Hawaii 2011 (Day Six)

When I'm traveling, it usually takes about a week for my documentation plan to unravel, and this vacation just reinforced the pattern. Our journey across the belt buckle of Oahu to the North Shore (or, as I mistakenly called it one day, "North Beach"), started to relax my photography ninja reflexes, and let me see some of the smaller details of island living.

To get us to the north side of the island and well past the tourist-trapping sugar enticements of the Dole Plantation, LK decided that we needed fuel for the journey. More soyrizo and eggs, as well as the remainder of what I think was quite possibly the largest avocado I have ever seen.
This breakfast was, as usual, delicious, but we still decided to stop in for a pineapple/frozen yogurt sundae.

When we got to the North Shore, I expected both more grandeur and more luxury. Instead, we were treated to some of the more laid-back aspects of Hawaiian life. Our hostel/cabin had resident pigs as well as walking alarm clocks.

To be perfectly honest, Miriam and I were kind of spooked when we pulled into our hostel. Maybe it was the electric-white sheen of Fargoans, but people seemed to stare at us wherever we walked.
I imagine that we are kind of strange looking to the tanned North Shore regulars, so there's that; however, we've probably picked up a bit of the midwestern fish-out-of-water-in-paradise vibe. Once we got settled in and stopped returning stares with every semi-stoned and half-naked island visitor (most had foreign accents), all felt fine.

One of the biggest disappointments of the vacation was the short amount of time we got to snorkel. Even though we rented some pretty sweet gear at Snorkel Bob's for a week, we only had about a two-hour window to get into the water. While we were enjoying our pineapple/yogurt sundae at the aforementioned Dole Plantation ("Hawaii's complete pineapple experience!"), LK texted us that 30-foot waves were on their way. We were not amused, as our destination, Shark's cove, is notoriously dangerous to snorkel in during the winter. 30-foot swells certainly didn't fuel our hopes that we would get into the water.

The mural on our wall did NOT reassure us, but we took our gear across the street and looked for a place to snorkel.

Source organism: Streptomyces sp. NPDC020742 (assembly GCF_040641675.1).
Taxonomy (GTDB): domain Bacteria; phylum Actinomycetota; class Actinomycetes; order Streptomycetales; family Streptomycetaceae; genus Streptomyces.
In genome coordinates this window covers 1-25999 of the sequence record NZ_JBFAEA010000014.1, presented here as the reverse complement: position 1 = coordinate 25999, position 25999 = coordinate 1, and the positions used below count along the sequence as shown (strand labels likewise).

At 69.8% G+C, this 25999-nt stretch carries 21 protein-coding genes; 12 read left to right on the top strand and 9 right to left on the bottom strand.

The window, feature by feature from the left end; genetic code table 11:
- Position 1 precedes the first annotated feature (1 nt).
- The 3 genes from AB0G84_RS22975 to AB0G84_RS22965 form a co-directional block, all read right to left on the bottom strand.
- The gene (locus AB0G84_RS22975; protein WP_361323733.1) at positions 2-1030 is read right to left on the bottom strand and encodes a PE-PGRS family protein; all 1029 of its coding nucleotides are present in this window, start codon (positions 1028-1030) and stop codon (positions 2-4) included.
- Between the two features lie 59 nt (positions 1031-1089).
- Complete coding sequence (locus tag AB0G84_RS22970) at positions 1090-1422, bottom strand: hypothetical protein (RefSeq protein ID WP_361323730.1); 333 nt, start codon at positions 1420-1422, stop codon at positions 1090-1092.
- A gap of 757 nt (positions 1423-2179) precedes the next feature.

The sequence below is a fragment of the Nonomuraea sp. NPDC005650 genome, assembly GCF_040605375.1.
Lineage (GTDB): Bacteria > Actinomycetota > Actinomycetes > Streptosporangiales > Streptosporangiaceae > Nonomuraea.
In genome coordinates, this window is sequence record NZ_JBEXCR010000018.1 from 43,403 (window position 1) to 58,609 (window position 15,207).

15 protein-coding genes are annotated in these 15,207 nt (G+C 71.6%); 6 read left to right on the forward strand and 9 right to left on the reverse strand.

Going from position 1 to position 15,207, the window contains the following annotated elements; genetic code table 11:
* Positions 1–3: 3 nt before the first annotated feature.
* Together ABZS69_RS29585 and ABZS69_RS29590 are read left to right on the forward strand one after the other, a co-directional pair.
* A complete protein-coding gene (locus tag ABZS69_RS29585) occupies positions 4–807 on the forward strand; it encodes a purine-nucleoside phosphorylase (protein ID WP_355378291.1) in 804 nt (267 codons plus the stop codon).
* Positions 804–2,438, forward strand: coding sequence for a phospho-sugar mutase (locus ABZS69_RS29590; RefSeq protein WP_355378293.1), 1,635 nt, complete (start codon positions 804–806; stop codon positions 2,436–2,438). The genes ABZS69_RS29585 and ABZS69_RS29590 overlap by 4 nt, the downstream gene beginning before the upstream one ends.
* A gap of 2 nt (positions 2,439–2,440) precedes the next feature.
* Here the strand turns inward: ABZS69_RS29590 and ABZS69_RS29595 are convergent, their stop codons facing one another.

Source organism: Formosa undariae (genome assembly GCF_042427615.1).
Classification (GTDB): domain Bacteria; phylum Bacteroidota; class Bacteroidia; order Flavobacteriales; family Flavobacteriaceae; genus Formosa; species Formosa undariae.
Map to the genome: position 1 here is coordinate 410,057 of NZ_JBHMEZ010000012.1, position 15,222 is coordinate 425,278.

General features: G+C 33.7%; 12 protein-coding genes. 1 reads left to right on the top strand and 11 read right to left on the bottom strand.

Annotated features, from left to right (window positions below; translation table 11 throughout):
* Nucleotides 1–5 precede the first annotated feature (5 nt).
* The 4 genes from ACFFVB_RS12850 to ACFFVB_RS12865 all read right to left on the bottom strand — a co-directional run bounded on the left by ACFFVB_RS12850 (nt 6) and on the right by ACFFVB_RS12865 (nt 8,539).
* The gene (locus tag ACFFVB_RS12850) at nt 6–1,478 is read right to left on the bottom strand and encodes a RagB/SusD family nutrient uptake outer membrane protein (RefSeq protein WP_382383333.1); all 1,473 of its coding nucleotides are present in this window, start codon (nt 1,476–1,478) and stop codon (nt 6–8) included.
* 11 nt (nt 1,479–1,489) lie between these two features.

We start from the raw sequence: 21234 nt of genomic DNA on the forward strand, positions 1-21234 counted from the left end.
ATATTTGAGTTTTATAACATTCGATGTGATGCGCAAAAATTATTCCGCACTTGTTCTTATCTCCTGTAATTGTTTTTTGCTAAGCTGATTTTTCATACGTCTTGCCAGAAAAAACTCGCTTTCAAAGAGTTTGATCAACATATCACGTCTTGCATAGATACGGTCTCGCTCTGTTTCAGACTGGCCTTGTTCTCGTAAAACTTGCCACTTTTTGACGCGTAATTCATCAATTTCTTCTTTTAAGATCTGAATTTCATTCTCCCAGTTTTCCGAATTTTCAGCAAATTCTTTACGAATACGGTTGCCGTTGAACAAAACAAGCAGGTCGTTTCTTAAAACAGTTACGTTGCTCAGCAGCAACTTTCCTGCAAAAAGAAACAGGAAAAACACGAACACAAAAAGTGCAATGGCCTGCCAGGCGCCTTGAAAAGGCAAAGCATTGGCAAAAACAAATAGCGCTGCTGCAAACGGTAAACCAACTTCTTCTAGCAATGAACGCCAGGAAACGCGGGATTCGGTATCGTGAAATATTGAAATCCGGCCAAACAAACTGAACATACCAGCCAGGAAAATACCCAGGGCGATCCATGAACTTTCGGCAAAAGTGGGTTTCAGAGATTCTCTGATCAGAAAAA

Fortunately for us, Pupukea beach has one sheltered spot where we could get in. We saw needlefish, a whole range of common Hawaiian reef fish, and even a Moray eel. Never. Lose. Hope.

Our cabin, while rustic, seemed to reinforce our urge for risk-taking.
Luckily, we got out before the waves got too big to brave.

What these waves took away with their power, they gave back in beauty. Seeing the wind peel off the wisps of surf wash from the crests of breakers was completely mesmerizing.

Waimea Bay, just a short 5-minute walk down the beach, gave us a chance to see some sunset surfing (and to get some of the saltwater our of our ears and other assorted places).

Once we finally settled in our cabin for the night, we could feel the waves pounding the lava shore just across the street.

Our informal wine glasses, ESPECIALLY my Tigger cup, seemed to underline the informality and the energy of the place we now found ourselves. It didn't matter that we hadn't taken pictures of everything--the waves, people, and even chickens were starting to truly transport us away from memories of snow and work.


Sport said...

Such a Tigger, you are. You didn't even complain about the skanky wine - that we drank anyway!

Sport said...

OK - I meant "skunky" as it turns out. But I will not lose hope. ;)

Doc Mara said...

Oh, I wouldn't be so coy about it. That vino definitely was having a bit TOO much fun for its own good. No good two-bit wine....

Sport said...

I knew that wine was showing a bit too much skinny jeaned leg in the land of food aisle.

Doc Mara said...

Looked a bit like THIS, that wine did.

Sport said...

OMG. That's super awesomesauce!